for the overall championship, with Scott now down by only 46 points.


I know. Unless Bjørgen beats Scott in the first race (sprint), I think
she'll end up losing the glass globe on the last race, after leading
clearly all the time since the first event.

Terje

--
-
"almost all programming can be viewed as an exercise in caching"
  #4  
Old March 12th 06, 08:40 PM
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Camping out for a race? Thousands cheering on marathoners?
Excitement surrounding an outdoor winter event?

This is what separates us from the Euro's.
I'm moving to Scandinavia.

Oct/Nov in northern Norway - Kirkenes.
Dec/Jan in Finland - Kuuopio.
Feb/March in Sweden - Mora.
April? Any suggestions

thanks for giving some insight into the excitment Terje.

JK


"Terje Mathisen" wrote in message
...
Last night was the traditional 'night before 5-Mila' in Holmenkollen, I
met up with a set of friends near Frognerseteren, and then we skied most
of the trail using our night-O headlamps.

It was a lot of fun, with huge groups of people camping out to celebrate
the ski race the day after (today).

In some spots there were so many campfires near the top of a hill, that it
was actually somewhat hard to breathe properly. :-)

Anyway, the longest stretch without any trailside campers must have been
about 1 km, shortly before the bottom turnaround point at Ullevålseter.

The rest of the trail had people all around it, most sleeping overnight in
military/lavvo style tents, but many just laying out their pads underneath
the nearest spruce tree.

Today the actual race was just as exciting as usual, with the longtime
clear leader (Piller Cotterer) bonking completely on the last lap,
allowing the swede, Anders Södergren, to finally get his well-deserved
win.

Anders also had some problems at the end of the final lap, dropping 2/3 of
the 1 minute he had on Di Centa, but he still won.

At the other end of the spectrum, Tom Reichelt of germany had a
career-best day, acending from 28th rank on the first lap, via 10th on the
second to a podium finish.

Two relatively young men, Geir Ludvig Aasen and John Anders Gaustad in 5th
and 6th place were the top norwegian finishers, in front of Skjeldal in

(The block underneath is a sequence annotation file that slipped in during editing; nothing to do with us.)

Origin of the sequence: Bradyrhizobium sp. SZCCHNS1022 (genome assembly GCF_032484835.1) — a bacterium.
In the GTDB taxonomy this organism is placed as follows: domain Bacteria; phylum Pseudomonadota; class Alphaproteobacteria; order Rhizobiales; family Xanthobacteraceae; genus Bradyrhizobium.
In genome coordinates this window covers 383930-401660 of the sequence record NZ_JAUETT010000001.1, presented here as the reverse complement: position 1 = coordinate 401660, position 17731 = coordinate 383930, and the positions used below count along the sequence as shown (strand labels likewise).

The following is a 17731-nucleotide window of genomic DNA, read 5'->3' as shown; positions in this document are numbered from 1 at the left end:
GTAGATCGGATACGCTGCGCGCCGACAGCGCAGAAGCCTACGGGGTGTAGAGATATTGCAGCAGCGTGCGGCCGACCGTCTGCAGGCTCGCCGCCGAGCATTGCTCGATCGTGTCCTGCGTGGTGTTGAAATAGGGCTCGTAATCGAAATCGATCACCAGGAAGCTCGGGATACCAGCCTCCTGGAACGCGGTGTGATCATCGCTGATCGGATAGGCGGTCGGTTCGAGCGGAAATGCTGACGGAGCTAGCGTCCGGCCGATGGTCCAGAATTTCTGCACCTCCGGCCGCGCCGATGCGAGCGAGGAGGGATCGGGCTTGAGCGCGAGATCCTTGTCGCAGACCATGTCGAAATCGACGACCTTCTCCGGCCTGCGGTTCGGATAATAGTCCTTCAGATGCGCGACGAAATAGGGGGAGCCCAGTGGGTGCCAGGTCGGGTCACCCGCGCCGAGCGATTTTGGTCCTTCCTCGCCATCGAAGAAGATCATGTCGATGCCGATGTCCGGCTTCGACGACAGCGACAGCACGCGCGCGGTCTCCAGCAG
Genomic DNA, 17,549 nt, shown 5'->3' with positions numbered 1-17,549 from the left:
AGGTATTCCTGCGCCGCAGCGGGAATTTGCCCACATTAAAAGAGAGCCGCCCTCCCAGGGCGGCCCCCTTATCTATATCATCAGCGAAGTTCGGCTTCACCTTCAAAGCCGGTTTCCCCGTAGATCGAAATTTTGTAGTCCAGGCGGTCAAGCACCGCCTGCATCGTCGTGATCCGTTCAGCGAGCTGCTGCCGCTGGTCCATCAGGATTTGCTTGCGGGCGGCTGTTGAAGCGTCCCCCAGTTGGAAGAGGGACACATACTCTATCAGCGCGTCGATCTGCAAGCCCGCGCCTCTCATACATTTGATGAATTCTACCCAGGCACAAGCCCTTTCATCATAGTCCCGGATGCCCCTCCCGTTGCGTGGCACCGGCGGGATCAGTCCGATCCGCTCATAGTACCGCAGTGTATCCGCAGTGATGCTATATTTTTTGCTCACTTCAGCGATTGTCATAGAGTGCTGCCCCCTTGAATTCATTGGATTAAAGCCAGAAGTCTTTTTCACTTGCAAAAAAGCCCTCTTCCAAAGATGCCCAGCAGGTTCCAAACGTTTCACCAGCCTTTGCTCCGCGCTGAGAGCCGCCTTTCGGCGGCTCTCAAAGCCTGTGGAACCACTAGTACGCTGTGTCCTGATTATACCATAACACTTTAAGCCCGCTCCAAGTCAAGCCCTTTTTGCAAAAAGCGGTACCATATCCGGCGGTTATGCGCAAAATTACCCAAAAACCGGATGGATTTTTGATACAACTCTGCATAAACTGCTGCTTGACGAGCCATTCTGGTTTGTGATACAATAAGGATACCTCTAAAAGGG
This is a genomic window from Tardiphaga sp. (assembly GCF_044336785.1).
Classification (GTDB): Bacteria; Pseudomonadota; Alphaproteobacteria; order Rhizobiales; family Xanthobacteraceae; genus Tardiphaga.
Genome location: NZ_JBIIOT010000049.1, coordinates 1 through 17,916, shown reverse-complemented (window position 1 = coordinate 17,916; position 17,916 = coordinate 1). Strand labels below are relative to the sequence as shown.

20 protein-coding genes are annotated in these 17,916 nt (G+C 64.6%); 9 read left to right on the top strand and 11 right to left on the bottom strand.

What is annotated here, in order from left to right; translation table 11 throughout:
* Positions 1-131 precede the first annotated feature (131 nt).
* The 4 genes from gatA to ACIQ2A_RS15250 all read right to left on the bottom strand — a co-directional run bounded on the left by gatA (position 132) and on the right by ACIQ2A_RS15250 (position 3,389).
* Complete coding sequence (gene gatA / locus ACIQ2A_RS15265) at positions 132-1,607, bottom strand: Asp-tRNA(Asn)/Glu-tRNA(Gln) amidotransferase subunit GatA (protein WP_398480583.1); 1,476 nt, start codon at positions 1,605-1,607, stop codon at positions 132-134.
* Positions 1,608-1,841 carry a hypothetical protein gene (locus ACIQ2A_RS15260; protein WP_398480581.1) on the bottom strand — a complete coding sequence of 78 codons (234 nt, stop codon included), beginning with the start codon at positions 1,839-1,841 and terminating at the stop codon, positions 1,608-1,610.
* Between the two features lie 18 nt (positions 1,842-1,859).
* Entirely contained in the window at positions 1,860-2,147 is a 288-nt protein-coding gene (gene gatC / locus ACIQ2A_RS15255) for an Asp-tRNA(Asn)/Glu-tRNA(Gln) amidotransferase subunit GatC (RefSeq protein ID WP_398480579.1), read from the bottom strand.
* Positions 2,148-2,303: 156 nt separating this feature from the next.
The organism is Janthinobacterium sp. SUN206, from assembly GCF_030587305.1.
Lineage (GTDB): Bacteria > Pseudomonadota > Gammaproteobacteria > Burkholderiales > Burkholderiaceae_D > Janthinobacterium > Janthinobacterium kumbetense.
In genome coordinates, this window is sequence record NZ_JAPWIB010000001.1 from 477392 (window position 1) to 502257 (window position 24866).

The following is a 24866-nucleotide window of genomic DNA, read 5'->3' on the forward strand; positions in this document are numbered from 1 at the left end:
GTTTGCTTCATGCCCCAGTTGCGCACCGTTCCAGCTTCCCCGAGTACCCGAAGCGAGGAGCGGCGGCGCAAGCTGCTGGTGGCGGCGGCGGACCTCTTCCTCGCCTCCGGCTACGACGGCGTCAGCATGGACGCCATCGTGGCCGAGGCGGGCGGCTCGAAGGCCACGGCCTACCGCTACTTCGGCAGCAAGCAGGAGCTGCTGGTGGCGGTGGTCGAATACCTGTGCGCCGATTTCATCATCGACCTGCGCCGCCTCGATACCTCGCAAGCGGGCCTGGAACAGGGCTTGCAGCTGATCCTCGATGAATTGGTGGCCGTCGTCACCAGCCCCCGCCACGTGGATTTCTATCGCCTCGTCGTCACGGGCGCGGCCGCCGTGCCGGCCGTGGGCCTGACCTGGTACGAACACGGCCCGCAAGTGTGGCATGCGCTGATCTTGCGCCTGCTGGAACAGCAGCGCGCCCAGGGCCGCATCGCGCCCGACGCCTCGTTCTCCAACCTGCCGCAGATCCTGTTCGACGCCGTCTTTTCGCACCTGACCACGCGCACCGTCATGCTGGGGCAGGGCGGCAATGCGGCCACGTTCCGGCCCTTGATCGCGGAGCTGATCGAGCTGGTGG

7th and Estil in 9th.

Petter Northug had promised that he wouldn't retire, he cruised through
the race with 40, 37 and 15 as his lap placements.

BTW, even though Nordmarka is very hilly, the 50 K (16.7 km) loop is
simply brutal: It sort of follows the lighted trail between Ullevålseter
and Frognerseteren, except that it climbs up and down the hillside all the
time, with steep uphills alternating with short, twisty downhills, giving
_very_ little rest. I'm simply amazed that anyone can ski it three times
in a row, and still make it look almost effortless. :-)

Terje
--
-
"almost all programming can be viewed as an exercise in caching"



  #5  
Old March 12th 06, 09:19 PM
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32 degrees wrote:
Camping out for a race? Thousands cheering on marathoners?


How's that different from the NY Marathon? Except for the camping out in
-5 to -20 C part?

Excitement surrounding an outdoor winter event?

This is what separates us from the Euro's.
I'm moving to Scandinavia.


You're welcome!

What's your daytime occupation?

Oct/Nov in northern Norway - Kirkenes.


I'd prefer some place like Beitostølen, Kirkenes can be both dark and
snowless at that time of the year. Isn't that right Terje H?

Dec/Jan in Finland - Kuuopio.
Feb/March in Sweden - Mora.


OK, but you _have_ to come to Oslo after Vasaloppet in time for
Holmenkollen!

April? Any suggestions


Any mountain you like in Norway!


thanks for giving some insight into the excitment Terje.


My pleasure, glad you enjoyed it.

Terje

--
-
"almost all programming can be viewed as an exercise in caching"
  #6  
Old March 12th 06, 09:36 PM
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Default

Terje Mathisen wrote:

for the overall championship, with Scott now down by only 46
points. =20

=20